I used it at least in a unit test to access a resource in src/test/resources –  Puce Feb 10 '11 at 16:35
no way dude. no way dude. –  irreputable Feb 10 '11 at 16:38
I tried this and it did not work. I tried this specifically: File f = new File(getClass().getResource("/GeoIp.dat").toURI()); and it failed. I will try your specific syntax, but I think mine should be fine? I did a toString and it takes the form: jar:file:/home/aquestion/udfs/maxmind/jar/maxmind.jar!/GeoIp.dat. perhaps that has to be parsed in a certain way to be readable? –  A Question Asker Feb 10 '11 at 17:05

dump your data to a temp file, and feed the temp file to it.

File tmpFile = File.createTempFile("XX", "dat");

InputStream is = MyClass.class.getResourceAsStream("/path/in/jar/XX.dat");
OutputStream os = new FileOutputStream(tmpFile)

read from is, write to os, close
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I'm feeling that this may be the best way to go...how can I dump a resource from the jar file into a temp file? –  A Question Asker Feb 10 '11 at 16:46

One recommended way is to use the Distributed Cache rather than trying to bundle it into a jar.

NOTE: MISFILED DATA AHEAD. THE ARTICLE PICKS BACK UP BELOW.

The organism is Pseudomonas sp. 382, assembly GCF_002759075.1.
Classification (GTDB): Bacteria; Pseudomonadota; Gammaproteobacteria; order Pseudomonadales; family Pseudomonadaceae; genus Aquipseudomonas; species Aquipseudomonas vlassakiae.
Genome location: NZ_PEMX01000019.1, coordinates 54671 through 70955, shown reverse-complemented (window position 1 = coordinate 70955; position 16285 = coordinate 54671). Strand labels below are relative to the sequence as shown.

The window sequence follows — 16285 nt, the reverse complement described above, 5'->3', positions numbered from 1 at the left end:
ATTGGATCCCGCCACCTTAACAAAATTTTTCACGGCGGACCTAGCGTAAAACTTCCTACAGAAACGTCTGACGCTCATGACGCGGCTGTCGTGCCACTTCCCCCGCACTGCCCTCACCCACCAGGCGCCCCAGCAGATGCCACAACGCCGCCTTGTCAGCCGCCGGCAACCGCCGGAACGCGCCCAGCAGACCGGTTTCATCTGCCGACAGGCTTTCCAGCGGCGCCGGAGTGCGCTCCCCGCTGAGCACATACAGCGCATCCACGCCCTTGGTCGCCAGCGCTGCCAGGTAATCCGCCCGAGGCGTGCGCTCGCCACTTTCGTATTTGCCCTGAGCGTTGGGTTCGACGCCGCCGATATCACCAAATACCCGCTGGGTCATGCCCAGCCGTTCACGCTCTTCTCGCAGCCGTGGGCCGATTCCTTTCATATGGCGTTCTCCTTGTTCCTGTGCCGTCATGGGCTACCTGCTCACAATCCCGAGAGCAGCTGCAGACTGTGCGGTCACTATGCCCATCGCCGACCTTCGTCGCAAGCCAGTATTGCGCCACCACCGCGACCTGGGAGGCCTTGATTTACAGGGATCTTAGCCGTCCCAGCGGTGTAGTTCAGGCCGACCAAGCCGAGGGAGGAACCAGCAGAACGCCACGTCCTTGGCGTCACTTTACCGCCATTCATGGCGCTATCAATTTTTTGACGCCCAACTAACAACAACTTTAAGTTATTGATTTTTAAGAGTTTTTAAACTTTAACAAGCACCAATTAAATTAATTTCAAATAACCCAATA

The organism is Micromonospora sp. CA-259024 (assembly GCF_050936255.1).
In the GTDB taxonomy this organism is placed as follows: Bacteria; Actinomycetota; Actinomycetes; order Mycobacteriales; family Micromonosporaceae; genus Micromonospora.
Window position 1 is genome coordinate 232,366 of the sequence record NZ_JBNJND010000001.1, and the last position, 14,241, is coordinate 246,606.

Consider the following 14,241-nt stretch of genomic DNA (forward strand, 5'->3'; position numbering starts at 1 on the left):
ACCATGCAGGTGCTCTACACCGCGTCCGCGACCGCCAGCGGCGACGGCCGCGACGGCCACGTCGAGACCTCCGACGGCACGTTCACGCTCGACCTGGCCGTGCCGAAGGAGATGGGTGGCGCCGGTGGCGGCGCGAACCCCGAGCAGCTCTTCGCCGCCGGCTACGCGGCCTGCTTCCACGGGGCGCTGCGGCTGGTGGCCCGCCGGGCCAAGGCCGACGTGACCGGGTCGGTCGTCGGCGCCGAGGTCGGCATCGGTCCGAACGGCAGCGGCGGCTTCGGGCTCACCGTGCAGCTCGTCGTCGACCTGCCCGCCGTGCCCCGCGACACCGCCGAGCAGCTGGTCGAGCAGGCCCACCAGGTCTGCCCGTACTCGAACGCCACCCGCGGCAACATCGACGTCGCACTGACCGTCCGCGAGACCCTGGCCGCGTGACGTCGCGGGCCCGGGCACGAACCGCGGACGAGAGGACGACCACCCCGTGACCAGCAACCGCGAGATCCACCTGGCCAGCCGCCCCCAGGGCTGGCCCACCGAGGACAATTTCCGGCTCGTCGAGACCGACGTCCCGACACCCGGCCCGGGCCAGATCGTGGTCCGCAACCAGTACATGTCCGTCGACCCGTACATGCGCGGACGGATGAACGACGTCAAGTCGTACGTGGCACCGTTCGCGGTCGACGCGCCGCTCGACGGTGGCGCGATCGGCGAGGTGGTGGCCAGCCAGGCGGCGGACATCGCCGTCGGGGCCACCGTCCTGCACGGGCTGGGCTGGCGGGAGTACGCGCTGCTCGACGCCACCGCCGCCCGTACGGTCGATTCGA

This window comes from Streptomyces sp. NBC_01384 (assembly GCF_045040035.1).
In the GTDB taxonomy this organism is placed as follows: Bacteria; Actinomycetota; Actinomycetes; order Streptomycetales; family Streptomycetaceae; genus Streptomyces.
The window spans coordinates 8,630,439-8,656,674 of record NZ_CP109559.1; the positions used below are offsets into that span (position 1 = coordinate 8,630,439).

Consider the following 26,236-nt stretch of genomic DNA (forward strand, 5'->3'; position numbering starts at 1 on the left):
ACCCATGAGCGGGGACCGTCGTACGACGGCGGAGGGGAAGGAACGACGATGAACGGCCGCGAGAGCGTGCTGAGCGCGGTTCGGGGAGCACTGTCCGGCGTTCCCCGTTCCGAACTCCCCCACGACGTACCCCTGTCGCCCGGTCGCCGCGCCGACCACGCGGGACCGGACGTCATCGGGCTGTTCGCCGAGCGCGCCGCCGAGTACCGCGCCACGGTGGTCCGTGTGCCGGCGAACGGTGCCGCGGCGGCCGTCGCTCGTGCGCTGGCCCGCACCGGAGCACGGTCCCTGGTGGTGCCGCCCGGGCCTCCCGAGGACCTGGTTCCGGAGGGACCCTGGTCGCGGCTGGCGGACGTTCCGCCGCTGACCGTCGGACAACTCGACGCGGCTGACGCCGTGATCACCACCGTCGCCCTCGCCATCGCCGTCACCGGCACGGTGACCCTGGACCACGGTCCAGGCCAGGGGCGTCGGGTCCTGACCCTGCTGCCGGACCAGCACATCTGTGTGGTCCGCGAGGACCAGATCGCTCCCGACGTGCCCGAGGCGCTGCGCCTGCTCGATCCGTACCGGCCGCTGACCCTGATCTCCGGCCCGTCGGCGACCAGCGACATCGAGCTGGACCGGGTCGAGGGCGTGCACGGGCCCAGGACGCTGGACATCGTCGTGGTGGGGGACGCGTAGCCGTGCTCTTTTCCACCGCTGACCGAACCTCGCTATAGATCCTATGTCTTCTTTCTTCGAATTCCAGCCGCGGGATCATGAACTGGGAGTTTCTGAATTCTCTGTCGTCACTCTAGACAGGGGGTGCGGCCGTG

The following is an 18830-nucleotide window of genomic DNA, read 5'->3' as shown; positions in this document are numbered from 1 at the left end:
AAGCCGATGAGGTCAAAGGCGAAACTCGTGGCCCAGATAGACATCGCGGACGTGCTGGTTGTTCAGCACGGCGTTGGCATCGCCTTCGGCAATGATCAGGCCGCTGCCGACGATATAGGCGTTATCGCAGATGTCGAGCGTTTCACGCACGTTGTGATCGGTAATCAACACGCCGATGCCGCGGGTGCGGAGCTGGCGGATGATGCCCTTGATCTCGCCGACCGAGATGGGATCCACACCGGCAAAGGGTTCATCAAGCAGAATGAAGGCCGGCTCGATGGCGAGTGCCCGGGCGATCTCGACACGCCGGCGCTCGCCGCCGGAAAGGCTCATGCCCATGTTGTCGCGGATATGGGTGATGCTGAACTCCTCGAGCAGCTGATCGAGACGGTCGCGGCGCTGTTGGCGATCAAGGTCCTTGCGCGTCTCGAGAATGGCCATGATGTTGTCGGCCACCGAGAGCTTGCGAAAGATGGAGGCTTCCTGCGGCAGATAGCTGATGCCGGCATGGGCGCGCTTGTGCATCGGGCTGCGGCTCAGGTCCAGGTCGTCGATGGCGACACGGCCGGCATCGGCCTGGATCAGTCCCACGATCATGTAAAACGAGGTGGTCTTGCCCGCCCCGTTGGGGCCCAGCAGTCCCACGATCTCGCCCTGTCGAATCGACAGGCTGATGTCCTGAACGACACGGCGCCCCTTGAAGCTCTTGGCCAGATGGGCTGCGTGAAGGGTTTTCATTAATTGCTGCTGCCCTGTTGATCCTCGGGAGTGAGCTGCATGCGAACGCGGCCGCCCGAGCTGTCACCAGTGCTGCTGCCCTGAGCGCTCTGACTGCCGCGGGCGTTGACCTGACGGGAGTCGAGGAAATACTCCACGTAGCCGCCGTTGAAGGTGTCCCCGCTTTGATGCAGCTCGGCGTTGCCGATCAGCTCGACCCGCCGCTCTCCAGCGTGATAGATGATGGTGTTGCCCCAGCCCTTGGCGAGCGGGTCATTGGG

If you zip GeoIP.dat and copy it on hdfs://host:port/path/GeoIP.dat.zip. Then add these options to the Pig command:

pig ...

And LookupService lookupService = new LookupService("./GeoIP.dat"); should work in your UDF as the file will be present locally to the tasks on each node.

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Since Pig 0.9.0, the EvalFunc interface has a method getCacheFiles, in which a list of HDFS paths can be given. The correpsonding files are then accessible throught the distributed cache, for example with FileReader fr = new FileReader("./some.file");. See PIG-1752 –  maxjakob Jun 25 '12 at 8:31

Here's how we use the maxmind geoIP;

We put the GeoIPCity.dat file into the cloud and use the cloud location as an argument when we launch the process. The code where we get the GeoIPCity.data file and create a new LookupService is:

if (DistributedCache.getLocalCacheFiles(context.getConfiguration()) != null) {